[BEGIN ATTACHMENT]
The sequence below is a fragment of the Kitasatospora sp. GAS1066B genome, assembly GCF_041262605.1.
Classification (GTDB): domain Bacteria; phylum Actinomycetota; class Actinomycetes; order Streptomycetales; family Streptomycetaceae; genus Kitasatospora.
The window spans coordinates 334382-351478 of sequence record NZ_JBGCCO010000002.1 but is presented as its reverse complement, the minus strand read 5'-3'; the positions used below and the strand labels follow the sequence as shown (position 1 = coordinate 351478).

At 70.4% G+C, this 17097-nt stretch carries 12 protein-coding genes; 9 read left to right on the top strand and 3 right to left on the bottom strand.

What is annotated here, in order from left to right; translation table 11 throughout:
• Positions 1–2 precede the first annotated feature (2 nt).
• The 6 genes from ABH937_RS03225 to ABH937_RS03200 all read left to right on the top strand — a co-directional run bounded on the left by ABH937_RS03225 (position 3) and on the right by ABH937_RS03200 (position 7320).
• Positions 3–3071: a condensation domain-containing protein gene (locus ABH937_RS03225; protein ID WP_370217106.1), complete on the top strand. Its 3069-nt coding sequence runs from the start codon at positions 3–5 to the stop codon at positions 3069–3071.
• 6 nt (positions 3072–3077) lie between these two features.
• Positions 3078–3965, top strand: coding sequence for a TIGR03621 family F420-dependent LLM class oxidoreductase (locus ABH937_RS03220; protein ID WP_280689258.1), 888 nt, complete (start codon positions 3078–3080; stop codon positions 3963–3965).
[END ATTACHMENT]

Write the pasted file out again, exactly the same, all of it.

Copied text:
The sequence below is a fragment of the Kitasatospora sp. GAS1066B genome, assembly GCF_041262605.1.
Classification (GTDB): domain Bacteria; phylum Actinomycetota; class Actinomycetes; order Streptomycetales; family Streptomycetaceae; genus Kitasatospora.
The window spans coordinates 334382-351478 of sequence record NZ_JBGCCO010000002.1 but is presented as its reverse complement, the minus strand read 5'-3'; the positions used below and the strand labels follow the sequence as shown (position 1 = coordinate 351478).

At 70.4% G+C, this 17097-nt stretch carries 12 protein-coding genes; 9 read left to right on the top strand and 3 right to left on the bottom strand.

What is annotated here, in order from left to right; translation table 11 throughout:
• Positions 1–2 precede the first annotated feature (2 nt).
• The 6 genes from ABH937_RS03225 to ABH937_RS03200 all read left to right on the top strand — a co-directional run bounded on the left by ABH937_RS03225 (position 3) and on the right by ABH937_RS03200 (position 7320).
• Positions 3–3071: a condensation domain-containing protein gene (locus ABH937_RS03225; protein ID WP_370217106.1), complete on the top strand. Its 3069-nt coding sequence runs from the start codon at positions 3–5 to the stop codon at positions 3069–3071.
• 6 nt (positions 3072–3077) lie between these two features.
• Positions 3078–3965, top strand: coding sequence for a TIGR03621 family F420-dependent LLM class oxidoreductase (locus ABH937_RS03220; protein ID WP_280689258.1), 888 nt, complete (start codon positions 3078–3080; stop codon positions 3963–3965).